The researchers will showcase their development at the MEDICA trade fair in Düsseldorf from November 14 to 17 (Hall 10, Booth G05). The robot arm will be positioning its needle guide over a transparent plastic box complete with artificial ribs and a tumor embedded in a transparent polymer. This will allow visitors to see exactly where the needle is. Researchers hope that the system could reach the market in around three years.

New way found to deal with Ransomware

The answer, they say, lies not in keeping it out of a computer but rather in confronting it once it’s there and, counterintuitively, actually letting it lock up a few files before clamping down on it.

“Our system is more of an early-warning system. It doesn’t prevent the ransomware from starting … it prevents the ransomware from completing its task … so you lose only a couple of pictures or a couple of documents rather than everything that’s on your hard drive, and it relieves you of the burden of having to pay the ransom,” said Nolen Scaife, a UF doctoral student and founding member of UF’s Florida Institute for Cybersecurity Research.

Scaife is part of the team that has come up with the ransomware solution, which it calls CryptoDrop.

Ransomware attacks have become one of the most urgent problems in the digital world. The FBI issued a warning in May saying the number of attacks has doubled in the past year and is expected to grow even more rapidly this year.

It said it received more than 2,400 complaints last year and estimated losses from such attacks at $24 million last year for individuals and businesses.

Attackers are typically shadowy figures from other countries lurking on the Dark Web and difficult, if not impossible, to find. Victims include not only individuals but also governments, industry, health care providers, educational institutions and financials entities.

Attacks most often show up in the form of an email that appears to be from someone familiar. The recipient clicks on a link in the email and unknowingly unleashes malware that encrypts his or her data. The next thing to appear is a message demanding the ransom, typically anywhere from a few hundred to a few thousand dollars.

“It’s an incredibly easy way to monetize a bad use of software,” said Patrick Traynor, an associate professor in UF’s department of computer and information science and engineering at UF and also a member of the Florida Institute for Cybersecurity Research. He and Scaife worked together on developing CryptoDrop.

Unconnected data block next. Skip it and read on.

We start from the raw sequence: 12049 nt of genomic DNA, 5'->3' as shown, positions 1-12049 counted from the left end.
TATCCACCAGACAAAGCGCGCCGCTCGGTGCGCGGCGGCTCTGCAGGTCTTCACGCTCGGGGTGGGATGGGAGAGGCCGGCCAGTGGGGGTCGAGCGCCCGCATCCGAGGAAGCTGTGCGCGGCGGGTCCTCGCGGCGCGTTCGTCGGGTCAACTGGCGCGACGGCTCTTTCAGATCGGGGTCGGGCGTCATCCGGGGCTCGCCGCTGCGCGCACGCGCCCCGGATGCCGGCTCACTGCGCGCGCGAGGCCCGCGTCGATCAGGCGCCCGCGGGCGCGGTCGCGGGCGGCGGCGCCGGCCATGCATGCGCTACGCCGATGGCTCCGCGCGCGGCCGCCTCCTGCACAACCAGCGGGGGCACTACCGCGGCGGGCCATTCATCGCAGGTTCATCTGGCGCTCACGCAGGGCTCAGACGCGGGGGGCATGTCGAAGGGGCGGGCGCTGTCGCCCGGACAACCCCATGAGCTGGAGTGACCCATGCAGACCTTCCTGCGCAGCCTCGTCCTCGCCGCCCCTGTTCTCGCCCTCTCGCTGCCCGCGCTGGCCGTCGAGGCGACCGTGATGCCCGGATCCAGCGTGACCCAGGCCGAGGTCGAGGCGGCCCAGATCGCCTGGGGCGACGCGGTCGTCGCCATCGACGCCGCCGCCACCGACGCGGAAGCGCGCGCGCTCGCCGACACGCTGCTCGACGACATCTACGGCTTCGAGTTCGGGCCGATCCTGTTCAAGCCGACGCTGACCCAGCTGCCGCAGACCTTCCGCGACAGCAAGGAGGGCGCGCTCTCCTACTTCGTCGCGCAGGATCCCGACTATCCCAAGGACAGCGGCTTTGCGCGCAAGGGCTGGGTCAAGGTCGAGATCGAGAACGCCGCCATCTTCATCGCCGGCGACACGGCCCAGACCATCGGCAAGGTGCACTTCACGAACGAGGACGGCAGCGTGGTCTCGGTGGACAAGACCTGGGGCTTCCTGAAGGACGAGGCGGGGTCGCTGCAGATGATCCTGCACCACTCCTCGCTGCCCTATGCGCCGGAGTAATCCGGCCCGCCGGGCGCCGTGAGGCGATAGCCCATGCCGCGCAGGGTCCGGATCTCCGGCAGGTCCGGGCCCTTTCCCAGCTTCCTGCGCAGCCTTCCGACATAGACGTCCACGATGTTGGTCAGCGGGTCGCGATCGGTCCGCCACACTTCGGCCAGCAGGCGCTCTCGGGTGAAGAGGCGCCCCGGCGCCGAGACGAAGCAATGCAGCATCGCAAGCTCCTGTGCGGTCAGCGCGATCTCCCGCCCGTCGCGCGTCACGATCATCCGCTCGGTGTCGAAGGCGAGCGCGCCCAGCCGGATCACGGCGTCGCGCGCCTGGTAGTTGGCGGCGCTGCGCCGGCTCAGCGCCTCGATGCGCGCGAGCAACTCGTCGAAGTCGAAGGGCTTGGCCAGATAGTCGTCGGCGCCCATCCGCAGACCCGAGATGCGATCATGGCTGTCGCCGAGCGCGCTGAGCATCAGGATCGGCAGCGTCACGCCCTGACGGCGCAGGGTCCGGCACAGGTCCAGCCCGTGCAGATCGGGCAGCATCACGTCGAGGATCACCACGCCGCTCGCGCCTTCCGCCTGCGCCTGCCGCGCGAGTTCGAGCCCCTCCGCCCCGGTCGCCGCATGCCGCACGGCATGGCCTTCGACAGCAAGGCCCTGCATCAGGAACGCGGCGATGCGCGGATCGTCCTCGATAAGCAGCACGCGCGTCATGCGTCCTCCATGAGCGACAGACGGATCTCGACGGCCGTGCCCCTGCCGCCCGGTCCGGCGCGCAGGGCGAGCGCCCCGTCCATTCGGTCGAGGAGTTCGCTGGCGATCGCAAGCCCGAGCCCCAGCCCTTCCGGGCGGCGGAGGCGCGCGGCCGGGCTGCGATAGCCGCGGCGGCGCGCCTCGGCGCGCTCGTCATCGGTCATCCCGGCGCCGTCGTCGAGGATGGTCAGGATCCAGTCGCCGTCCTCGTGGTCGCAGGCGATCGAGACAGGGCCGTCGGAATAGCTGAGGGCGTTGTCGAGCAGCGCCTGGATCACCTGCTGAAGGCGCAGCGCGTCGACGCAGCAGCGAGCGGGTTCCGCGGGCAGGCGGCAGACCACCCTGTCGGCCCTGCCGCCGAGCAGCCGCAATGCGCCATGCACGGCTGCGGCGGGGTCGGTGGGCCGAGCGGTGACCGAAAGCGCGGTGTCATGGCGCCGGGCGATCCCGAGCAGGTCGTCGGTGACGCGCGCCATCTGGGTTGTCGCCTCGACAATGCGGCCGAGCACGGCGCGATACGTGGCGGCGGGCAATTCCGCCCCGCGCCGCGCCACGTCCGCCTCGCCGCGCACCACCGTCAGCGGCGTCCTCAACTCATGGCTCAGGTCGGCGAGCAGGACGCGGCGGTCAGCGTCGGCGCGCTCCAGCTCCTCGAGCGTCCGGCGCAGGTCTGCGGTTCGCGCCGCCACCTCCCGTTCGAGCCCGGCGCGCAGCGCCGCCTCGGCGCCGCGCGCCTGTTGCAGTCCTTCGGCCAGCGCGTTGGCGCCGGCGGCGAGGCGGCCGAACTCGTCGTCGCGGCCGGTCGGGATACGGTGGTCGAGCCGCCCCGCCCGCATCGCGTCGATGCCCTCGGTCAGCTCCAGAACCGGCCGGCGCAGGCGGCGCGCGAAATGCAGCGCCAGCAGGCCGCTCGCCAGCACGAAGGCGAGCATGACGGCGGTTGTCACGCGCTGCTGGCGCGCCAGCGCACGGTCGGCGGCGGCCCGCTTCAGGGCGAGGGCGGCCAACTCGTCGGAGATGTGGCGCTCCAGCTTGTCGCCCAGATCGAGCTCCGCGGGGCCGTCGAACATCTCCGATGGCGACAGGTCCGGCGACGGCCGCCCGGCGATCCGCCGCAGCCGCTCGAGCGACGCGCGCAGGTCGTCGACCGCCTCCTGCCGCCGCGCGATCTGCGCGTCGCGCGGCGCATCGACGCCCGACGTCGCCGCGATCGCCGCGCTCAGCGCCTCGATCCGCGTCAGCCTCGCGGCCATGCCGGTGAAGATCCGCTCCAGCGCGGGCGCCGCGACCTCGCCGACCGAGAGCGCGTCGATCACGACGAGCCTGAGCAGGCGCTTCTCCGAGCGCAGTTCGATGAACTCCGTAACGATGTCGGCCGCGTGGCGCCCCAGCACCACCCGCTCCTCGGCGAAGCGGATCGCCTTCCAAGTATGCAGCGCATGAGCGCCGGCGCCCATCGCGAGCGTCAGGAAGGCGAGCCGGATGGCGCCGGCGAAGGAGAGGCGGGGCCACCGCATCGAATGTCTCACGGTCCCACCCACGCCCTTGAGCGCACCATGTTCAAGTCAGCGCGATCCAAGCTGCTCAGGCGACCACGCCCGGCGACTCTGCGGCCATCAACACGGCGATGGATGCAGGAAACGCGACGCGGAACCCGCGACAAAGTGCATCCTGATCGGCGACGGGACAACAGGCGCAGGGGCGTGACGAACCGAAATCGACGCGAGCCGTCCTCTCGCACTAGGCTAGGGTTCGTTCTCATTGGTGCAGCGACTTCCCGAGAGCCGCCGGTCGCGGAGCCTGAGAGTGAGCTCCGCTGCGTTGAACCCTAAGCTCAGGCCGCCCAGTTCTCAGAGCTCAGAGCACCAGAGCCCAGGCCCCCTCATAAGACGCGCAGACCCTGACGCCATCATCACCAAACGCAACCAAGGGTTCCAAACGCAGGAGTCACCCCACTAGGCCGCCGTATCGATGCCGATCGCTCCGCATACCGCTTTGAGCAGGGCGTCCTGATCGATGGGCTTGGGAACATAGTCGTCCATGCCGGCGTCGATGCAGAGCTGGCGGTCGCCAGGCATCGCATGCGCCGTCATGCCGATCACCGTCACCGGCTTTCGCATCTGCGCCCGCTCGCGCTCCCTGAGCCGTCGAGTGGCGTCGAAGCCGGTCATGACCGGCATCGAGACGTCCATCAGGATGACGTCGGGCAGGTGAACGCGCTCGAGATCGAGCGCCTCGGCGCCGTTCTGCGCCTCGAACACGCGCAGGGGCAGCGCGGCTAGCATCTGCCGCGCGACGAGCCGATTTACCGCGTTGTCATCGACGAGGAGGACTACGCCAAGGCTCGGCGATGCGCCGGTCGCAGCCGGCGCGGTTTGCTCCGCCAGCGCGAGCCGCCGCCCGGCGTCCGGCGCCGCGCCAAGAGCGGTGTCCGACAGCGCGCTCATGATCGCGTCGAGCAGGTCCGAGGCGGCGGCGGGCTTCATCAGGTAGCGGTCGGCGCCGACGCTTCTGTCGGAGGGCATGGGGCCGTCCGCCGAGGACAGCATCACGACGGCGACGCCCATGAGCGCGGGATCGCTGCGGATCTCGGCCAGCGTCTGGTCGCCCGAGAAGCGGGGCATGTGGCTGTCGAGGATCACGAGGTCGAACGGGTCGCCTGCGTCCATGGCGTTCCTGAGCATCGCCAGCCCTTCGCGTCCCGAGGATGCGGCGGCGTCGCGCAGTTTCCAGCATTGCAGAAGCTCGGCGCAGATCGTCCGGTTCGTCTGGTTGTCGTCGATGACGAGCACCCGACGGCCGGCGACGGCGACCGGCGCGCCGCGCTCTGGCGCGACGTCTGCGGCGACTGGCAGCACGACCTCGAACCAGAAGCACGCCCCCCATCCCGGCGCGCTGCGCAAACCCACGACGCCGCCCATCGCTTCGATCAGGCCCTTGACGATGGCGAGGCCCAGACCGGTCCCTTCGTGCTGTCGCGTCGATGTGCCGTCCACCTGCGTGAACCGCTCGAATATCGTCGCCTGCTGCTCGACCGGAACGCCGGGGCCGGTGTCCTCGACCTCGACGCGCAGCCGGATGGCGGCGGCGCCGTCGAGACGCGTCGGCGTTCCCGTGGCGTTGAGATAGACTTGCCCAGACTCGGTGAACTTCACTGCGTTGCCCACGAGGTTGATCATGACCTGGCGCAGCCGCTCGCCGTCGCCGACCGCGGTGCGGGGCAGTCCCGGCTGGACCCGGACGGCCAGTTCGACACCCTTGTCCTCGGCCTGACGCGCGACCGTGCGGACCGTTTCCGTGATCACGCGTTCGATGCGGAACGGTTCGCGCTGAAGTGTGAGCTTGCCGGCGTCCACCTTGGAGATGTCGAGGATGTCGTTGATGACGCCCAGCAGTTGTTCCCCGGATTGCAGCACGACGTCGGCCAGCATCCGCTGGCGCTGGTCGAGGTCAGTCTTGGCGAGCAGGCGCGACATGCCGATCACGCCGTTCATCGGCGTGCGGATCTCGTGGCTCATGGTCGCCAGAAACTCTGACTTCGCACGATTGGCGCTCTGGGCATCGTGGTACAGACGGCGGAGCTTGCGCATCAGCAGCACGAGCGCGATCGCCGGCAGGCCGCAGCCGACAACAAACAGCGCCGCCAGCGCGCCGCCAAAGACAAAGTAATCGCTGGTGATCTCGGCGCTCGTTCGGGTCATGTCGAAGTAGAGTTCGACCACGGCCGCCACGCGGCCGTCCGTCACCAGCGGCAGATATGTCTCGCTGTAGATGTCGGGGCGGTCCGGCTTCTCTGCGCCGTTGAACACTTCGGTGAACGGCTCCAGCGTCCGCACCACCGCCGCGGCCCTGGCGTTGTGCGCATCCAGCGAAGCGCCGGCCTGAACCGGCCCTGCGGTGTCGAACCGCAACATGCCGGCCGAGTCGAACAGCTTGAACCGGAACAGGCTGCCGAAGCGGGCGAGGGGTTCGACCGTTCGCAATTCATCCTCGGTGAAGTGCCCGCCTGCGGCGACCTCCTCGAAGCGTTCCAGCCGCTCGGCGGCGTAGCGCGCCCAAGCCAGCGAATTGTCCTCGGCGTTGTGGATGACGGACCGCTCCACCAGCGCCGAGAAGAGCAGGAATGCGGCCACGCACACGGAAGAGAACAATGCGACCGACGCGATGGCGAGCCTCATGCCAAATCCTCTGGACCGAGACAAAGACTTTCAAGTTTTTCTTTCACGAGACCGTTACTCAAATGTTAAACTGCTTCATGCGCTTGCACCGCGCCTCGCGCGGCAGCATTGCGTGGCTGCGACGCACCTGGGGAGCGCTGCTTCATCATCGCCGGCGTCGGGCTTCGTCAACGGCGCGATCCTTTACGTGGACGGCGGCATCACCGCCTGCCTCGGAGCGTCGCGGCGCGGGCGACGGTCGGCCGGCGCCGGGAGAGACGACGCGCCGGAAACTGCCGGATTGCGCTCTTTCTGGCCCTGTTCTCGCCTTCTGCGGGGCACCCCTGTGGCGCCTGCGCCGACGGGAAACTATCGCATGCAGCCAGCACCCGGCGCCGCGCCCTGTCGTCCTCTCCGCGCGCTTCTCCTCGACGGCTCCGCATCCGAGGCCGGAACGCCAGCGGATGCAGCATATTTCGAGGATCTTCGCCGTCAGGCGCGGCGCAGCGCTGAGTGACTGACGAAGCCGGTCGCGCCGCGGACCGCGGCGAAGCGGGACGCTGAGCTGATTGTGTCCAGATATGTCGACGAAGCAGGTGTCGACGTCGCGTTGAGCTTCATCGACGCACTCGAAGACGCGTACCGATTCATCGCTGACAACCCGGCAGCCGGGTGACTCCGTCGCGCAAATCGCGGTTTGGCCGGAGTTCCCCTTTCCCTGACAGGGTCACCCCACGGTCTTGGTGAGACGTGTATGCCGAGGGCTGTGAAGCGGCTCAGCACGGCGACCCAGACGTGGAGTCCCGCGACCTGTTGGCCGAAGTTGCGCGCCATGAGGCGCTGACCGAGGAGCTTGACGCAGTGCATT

Some companies have simply resigned themselves to that inevitability and budgeted money to cover ransoms, which usually must be paid in Bitcoin, a digital currency that defies tracing.

Ransomware attacks are effective because, quite simply, they work.

Antivirus software is successful at stopping them when it recognizes ransomware malware, but therein lies the problem.

“These attacks are tailored and unique every time they get installed on someone’s system,” Scaife said. “Antivirus is really good at stopping things it’s seen before … That’s where our solution is better than traditional anti-viruses. If something that’s benign starts to behave maliciously, then what we can do is take action against that based on what we see is happening to your data. So we can stop, for example, all of your pictures form being encrypted.”

Scaife, Traynor and colleagues Kevin Butler at UF and Henry Carter at Villanova University lay out the solution in a paper accepted for publication at the IEEE International Conference on Distributed Computing Systems and scheduled to be presented June 29 in Nara, Japan.

The results, they said, were impressive.

“We ran our detector against several hundred ransomware samples that were live,” Scaife said, “and in those case it detected 100 percent of those malware samples and it did so after only a median of 10 files were encrypted.”

America tweet again

Computer scientists from the University of Utah’s College of Engineering have developed what they call “sentiment analysis” software that can automatically determine how someone feels based on what they write or say. To test out the accuracy of this software’s machine-learning model, the team used it to analyze the individual sentiments of more than 1.6 million (and counting) geo-tagged tweets about the U.S. presidential election over the last five months. A database of these tweets is then examined to determine whether states and their counties are leaning toward the Republicans or Democrats.